A government initiative requires government owned corporations to spend at least 1% of their profits towards corporate social responsibility. My opinion is that 1% is not enough given that the corporation benefits so significantly from India’s growth. I believe the responsibility is much greater than 1%. In order to create a more stable society the goal should be to spread the wealth inclusively and all corporations have a role to play in this – not just government owned corporations.

One of the key themes emerging from our visits was the issue of how one can industrialize a country where 70% of the population still relies on agriculture without loosing the history and culture that makes it so unique. In visiting Shantineketan, a university set up by one of West Bengal’s great thinkers and visionaries, Rabindranath Tagore, whose ideas mirrored the tensions between modern day globalization even back to the turn of the 20th century on questions such as education, rural development, caste, gender, the east west divide and creating unity between the religions. We were confronted by the question of how plans for tourism can strike a balance between ensuring that the culture of the village, which prides itself on peacefulness, will not be disrupted while at the same time drawing more tourists to the area in order to create local employment opportunities as well as showcase the teachings and legacy of this visionary.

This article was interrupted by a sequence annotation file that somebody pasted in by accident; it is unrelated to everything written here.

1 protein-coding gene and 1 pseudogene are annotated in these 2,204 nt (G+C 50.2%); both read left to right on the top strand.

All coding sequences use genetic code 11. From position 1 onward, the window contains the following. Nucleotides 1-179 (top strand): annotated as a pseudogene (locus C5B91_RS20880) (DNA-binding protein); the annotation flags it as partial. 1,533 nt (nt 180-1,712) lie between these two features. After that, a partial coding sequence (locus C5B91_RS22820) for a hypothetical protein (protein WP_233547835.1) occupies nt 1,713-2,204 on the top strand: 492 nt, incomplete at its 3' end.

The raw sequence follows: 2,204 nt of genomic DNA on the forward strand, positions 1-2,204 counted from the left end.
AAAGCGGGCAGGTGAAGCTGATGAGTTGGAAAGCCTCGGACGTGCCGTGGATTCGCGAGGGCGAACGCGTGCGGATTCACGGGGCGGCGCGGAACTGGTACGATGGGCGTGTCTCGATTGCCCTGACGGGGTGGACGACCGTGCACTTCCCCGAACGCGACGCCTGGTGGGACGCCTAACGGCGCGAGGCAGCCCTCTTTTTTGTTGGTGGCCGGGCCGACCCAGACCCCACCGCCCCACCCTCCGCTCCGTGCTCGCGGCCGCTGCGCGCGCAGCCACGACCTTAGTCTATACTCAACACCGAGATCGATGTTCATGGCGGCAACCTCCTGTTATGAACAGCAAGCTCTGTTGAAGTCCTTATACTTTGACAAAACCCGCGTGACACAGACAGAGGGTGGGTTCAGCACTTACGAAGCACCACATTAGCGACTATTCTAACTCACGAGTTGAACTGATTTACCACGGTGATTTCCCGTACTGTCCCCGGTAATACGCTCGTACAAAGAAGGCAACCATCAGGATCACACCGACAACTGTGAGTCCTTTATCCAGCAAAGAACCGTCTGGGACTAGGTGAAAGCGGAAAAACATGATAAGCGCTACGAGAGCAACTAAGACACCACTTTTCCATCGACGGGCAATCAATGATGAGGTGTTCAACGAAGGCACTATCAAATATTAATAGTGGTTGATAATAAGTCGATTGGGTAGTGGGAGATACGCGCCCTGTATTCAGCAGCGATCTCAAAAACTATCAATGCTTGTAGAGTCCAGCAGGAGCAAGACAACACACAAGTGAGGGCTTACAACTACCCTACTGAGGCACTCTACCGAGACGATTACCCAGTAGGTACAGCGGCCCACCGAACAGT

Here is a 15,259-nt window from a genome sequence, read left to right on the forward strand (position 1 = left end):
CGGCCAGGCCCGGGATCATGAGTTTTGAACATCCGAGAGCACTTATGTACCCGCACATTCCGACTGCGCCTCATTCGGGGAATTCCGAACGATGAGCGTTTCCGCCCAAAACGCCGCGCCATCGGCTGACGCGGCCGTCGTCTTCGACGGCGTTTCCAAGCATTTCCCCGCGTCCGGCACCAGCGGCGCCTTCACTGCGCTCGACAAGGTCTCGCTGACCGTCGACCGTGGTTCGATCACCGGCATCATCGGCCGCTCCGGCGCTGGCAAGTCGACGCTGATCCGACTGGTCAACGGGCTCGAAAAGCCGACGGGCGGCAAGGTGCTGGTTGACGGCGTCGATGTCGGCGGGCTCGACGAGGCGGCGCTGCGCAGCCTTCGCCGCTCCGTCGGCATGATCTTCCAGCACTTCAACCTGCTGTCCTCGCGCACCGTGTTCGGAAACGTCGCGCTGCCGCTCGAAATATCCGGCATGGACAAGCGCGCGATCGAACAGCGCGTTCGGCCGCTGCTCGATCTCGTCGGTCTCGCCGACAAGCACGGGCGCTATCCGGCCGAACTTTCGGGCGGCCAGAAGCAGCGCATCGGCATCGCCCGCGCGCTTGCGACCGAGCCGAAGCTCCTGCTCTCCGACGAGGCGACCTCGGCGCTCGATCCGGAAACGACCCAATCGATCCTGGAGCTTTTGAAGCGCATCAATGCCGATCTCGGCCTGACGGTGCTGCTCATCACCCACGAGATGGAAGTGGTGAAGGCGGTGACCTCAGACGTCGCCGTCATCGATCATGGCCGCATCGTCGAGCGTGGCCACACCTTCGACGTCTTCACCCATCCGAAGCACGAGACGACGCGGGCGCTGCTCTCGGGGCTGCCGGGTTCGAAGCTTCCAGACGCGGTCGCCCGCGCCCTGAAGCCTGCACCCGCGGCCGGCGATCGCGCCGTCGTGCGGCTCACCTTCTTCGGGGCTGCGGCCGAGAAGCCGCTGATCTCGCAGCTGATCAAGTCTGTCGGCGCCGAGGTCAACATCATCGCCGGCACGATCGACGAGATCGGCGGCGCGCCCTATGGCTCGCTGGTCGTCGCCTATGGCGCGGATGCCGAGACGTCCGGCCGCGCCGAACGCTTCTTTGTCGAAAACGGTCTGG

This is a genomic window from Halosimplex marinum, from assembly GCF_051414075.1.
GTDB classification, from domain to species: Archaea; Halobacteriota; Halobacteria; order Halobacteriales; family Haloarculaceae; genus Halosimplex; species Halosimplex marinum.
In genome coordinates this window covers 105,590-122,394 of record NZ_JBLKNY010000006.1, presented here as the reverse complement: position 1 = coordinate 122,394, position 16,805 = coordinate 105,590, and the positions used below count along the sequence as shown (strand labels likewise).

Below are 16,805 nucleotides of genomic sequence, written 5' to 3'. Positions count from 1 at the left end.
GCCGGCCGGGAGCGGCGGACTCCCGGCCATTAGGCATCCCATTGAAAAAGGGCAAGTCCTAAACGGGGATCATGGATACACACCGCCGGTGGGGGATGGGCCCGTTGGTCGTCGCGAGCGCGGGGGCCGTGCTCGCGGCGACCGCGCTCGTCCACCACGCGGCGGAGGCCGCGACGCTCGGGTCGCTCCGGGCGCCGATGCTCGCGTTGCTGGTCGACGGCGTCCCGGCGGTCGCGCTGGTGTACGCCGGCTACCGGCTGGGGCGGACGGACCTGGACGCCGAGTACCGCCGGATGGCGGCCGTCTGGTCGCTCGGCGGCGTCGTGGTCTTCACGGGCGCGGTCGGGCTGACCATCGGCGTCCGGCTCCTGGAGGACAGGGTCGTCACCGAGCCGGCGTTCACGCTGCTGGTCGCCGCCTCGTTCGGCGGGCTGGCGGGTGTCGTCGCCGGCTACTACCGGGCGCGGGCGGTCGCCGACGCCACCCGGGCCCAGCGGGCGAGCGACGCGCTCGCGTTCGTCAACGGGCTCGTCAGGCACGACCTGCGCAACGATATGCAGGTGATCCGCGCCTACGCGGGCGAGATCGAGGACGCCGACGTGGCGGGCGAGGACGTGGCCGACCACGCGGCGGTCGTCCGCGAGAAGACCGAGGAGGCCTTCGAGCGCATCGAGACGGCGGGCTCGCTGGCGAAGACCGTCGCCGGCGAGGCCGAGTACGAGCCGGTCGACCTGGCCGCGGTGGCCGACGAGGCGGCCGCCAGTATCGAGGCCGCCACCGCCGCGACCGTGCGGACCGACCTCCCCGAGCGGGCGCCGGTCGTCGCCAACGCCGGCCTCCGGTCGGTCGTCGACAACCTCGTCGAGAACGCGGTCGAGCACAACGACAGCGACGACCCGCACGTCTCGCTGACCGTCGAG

Delegates of the 10th Commonwealth Study Conference visit to Anand, March 21, 2007

Fifteen Delegates from the Commonwealth Study Conference comprising senior personnel of various organizations in the Commonwealth came to Anand on Wednesday, March 21, 2007 for an exposure visit. The delegates came from Nigeria, Malaysia, Canada, The Pacific Islands, Australia, The Caribbean Islands, Malawi and India. They had an interactive session with faculty members at the Institute of Rural Management, Anand and with Shareri B. M. Vyas, Managing Director, Gujarat Co-operative Milk Marketing Federation. The visit to Navli Village Dairy Co-operative Society made an impact on them. They praised the efforts of the Co-operative sector in helping India emerge as the largest milk producer in the world.